The Cleft

Doris Lessing

Doris Lessing, one of England’s finest living novelists, invites us to imagine a mythical society free from sexual intrigue, free from jealousy, free from petty rivalries: a society free from men.

An old Roman senator, contemplative at his late stage of life, embarks on what will likely be his last endeavour: the retelling of the story of human creation. He recounts the history of the Clefts, an ancient community of women living in an Edenic, coastal wilderness, confined within the valley of an overshadowing mountain. The Clefts have no need nor knowledge of men – childbirth is controlled, like the tides that lap around their feet, through the cycles of the moon, and their children are always female. But with the unheralded birth of a strange, new child – a boy – the harmony of their community is suddenly thrown into jeopardy.

At first, in their ignorance, the Clefts are awestruck by this seemingly malformed child, but as more and more of these threateningly unfamiliar males appear, now unfavourably nicknamed Squirts, they are rejected, and are exposed on the nearby mountainside; sacrificed to the patrolling eagles overhead, the sentinels of their female haven. Unbeknownst to the Clefts, however, these baby males survive, aided by the very eagles sent to kill them, and thrive on their own on the other side of the mountain. It is not until an unusually curious young Cleft named Maire goes beyond the geographical, and emotional, divide of the mountain that this disquieting fact is uncovered – a discovery that forces the Clefts to accept and realign themselves to the prospect of a now shared world, and the possible vengeance of the wronged males.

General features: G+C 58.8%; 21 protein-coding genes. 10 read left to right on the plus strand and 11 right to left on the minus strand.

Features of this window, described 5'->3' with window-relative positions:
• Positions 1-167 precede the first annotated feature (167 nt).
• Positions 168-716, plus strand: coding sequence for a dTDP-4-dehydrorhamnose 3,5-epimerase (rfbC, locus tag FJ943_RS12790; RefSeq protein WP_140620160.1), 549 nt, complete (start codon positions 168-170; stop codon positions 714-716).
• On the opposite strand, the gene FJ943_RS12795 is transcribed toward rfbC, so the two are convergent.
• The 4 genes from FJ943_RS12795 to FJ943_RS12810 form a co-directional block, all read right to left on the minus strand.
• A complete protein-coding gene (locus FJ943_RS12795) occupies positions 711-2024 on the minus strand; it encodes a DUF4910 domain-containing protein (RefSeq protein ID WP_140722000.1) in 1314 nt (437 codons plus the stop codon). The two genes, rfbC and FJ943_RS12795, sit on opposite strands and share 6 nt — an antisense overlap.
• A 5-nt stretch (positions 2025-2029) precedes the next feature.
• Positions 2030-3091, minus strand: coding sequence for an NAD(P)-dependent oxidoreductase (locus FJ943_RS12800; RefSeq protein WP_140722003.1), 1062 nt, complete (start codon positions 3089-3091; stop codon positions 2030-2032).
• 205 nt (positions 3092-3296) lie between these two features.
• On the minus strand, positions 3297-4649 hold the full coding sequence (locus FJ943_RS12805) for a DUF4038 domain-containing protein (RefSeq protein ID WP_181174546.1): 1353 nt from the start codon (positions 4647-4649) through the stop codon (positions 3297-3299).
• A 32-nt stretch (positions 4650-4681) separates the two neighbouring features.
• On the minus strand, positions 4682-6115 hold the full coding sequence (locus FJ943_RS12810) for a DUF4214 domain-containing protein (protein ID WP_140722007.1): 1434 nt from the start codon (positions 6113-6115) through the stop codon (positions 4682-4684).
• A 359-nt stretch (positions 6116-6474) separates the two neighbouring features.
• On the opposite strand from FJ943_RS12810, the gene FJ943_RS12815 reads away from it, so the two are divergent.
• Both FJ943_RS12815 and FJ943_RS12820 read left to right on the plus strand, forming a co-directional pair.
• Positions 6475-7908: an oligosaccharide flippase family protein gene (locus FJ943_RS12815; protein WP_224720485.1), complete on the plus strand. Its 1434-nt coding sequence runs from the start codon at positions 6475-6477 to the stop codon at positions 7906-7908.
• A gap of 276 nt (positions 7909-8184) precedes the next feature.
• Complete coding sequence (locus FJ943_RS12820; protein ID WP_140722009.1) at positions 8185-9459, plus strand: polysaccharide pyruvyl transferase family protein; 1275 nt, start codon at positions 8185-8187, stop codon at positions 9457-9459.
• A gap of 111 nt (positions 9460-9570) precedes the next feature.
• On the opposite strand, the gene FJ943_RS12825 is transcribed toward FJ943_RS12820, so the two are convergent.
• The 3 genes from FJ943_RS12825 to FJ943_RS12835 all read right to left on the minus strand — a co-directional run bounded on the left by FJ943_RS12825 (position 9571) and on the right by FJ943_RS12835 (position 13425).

In this fascinating and beguiling novel, Lessing confronts head-on the themes that inspired much of her early writing: how men and women, two similar and yet thoroughly distinct creatures, manage to live side by side in the world, and how the specifics of gender affect every aspect of our existence.

Reviews of The Cleft

    • ‘Lessing skilfully manipulates multiple perspectives…a bold, inventive and challenging book from a writer who continues to enlighten and astonish as she approaches her tenth decade.’ The Independent
    • ‘The author’s reach continues to thrill…there’s witchery in the Old She yet.’ Daily Telegraph
    • ‘a strange novel, one of her strangest, but it lures one ineluctably into its toils…Lessing has a lot of fun in her prehistoric world…the novel is best seen as pure entertainment: an amusing series of what-ifs by one of the world’s great storytellers.’ Sunday Telegraph
    • ‘A narrative with the compelling stamp of Lessing’s late tales.’ The Times
    • ‘Lessing’s considerable talent…her certainties are persuasive.’ Sunday Times
    • ‘Doris Lessing writes movingly of the human desire for change…she conveys a powerful belief in the impermanence of any stuation in which human beings find themselves and the paradoxically unchanging nature of human relations.’ The Observer
    • ‘Lessing’s engaging tale is told with the simplicity of an aural history committed to memory.’ New Statesman
    • ‘Her prose is pleasingly incantatory…the novel has a pleasing gravitational pull on a purely poetic level.’ Metro
    • ‘Lessing writes, as ever, with such calm and assured authority…a fascinating, at times disturbing book; one can’t imagine any other writer bringing it off.’ The Scotsman

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